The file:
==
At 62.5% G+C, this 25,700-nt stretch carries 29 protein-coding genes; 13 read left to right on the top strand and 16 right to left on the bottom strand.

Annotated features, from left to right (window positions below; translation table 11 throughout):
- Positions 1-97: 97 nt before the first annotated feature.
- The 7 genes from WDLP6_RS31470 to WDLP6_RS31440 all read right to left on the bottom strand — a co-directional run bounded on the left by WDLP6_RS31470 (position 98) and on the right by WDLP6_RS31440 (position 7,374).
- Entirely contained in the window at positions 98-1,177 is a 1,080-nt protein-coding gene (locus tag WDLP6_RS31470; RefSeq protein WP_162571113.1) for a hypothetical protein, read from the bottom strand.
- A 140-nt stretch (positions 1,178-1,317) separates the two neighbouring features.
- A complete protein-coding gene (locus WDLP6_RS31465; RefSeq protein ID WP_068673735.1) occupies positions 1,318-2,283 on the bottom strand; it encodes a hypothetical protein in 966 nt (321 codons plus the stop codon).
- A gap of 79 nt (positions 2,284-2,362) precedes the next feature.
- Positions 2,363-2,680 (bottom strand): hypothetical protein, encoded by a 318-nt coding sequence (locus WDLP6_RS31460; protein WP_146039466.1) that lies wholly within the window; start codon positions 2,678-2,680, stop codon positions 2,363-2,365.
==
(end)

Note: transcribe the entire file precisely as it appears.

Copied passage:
At 62.5% G+C, this 25,700-nt stretch carries 29 protein-coding genes; 13 read left to right on the top strand and 16 right to left on the bottom strand.

Annotated features, from left to right (window positions below; translation table 11 throughout):
- Positions 1-97: 97 nt before the first annotated feature.
- The 7 genes from WDLP6_RS31470 to WDLP6_RS31440 all read right to left on the bottom strand — a co-directional run bounded on the left by WDLP6_RS31470 (position 98) and on the right by WDLP6_RS31440 (position 7,374).
- Entirely contained in the window at positions 98-1,177 is a 1,080-nt protein-coding gene (locus tag WDLP6_RS31470; RefSeq protein WP_162571113.1) for a hypothetical protein, read from the bottom strand.
- A 140-nt stretch (positions 1,178-1,317) separates the two neighbouring features.
- A complete protein-coding gene (locus WDLP6_RS31465; RefSeq protein ID WP_068673735.1) occupies positions 1,318-2,283 on the bottom strand; it encodes a hypothetical protein in 966 nt (321 codons plus the stop codon).
- A gap of 79 nt (positions 2,284-2,362) precedes the next feature.
- Positions 2,363-2,680 (bottom strand): hypothetical protein, encoded by a 318-nt coding sequence (locus WDLP6_RS31460; protein WP_146039466.1) that lies wholly within the window; start codon positions 2,678-2,680, stop codon positions 2,363-2,365.